The head tilt can vary in severity – from a barely noticeable tilt to tilting all the way to the side, where your pet looks like they’ll fall over. Some pets develop instability where they tend to lean to one side or even fall and roll to the same side as the head tilt. Sometimes pets will walk in tight circles, always in the same direction toward the problematic ear. In some cases, the vertigo and dizziness can cause nausea where pets drool, lick their lips or even upend their dinner. Pets with outer ear infections often scratch their ears and shake their heads with irritation. Some pets with inner ear infections can develop signs of Horner’s Syndrome, where one side of the face may droop, one eyelid hangs, the third eyelid partially covers the eye and there is a change in the size of the pupil. Sometimes one eye appears squint and looks in a different direction to the other, especially when the pet’s head is lifted up.
If the cause is located in the brain there will be subtle signs such as poor appetite and sleeping more than usual; as well as more frightening signs such as weakness of the legs to paralysis and seizures.
Treating vestibular disease depends on the cause of the problem. If the problem originates with an inner ear infection, the vet can usually treat it with anti-inflammatories and antibiotics. However, if the problem is more complex and affects the brain or is caused by abnormal growths, the treatment decision would depend on what is found. If your pet is nauseated or vomiting, your vet can assist with anti-nausea medication.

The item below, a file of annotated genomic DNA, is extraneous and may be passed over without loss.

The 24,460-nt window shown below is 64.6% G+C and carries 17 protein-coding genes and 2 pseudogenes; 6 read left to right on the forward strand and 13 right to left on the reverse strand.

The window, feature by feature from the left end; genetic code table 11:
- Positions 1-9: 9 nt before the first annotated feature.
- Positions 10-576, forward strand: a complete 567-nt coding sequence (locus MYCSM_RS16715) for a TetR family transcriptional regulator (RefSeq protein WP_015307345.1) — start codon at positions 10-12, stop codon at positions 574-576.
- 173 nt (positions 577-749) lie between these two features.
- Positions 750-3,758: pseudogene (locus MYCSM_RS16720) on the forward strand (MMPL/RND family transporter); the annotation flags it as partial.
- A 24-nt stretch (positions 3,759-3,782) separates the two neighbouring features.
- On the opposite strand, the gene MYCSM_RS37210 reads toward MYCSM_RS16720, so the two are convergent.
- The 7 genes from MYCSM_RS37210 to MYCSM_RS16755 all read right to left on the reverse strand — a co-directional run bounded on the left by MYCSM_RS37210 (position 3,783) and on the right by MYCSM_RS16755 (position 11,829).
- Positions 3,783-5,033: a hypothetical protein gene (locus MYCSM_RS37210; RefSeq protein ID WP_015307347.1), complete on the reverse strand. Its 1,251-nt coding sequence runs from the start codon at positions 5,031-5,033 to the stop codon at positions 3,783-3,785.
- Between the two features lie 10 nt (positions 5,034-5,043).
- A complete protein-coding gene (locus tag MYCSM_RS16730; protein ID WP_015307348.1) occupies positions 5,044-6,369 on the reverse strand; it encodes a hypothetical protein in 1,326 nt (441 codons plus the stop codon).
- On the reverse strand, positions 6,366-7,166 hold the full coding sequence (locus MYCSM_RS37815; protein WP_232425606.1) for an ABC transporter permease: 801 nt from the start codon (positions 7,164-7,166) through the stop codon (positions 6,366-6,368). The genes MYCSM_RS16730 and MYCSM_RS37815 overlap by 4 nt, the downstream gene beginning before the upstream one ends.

The best option would be to bring your pet to the vet for a full checkup. The vet could first determine if vestibular disease is a problem in your pet and pinpoint the source of the problem, whether it be peripheral or central. It is important to mention to the vet when you first noticed any signs and how it has progressed over time, as well as if your pet is on any medication.
The vet will do a full check on your pet. This may include examining your pet’s ears with an otoscope, test nerve and brain responses, and the vet may even recommend x-rays to have a better idea of what is going on in the inner ear. If a brain-based problem is suspected, a Computed Tomography scan (CT or CAT scan) or Magnetic Resonance Imaging scan (MRI scan) might be recommended. These procedures are highly specialised and most veterinary practices do not have the equipment to do these scans in house and you may need to be referred to a veterinary specialist.
On the basic level, vestibular disease can be a problem if your pet is falling over and hurting themselves, or even falling into the pool and unable to get out. Ear infections are uncomfortable and often painful and will not come right by itself.
On a more serious level, a head tilt can be the tip of the iceberg and may be the first sign of a very serious problem. If your pet has vestibular disease, it is something that does require further investigation and treatment – it will not simply come right on its own.
Either way, if you see your pet persistently tilting their head to the side, please make an appointment with the veterinary practice.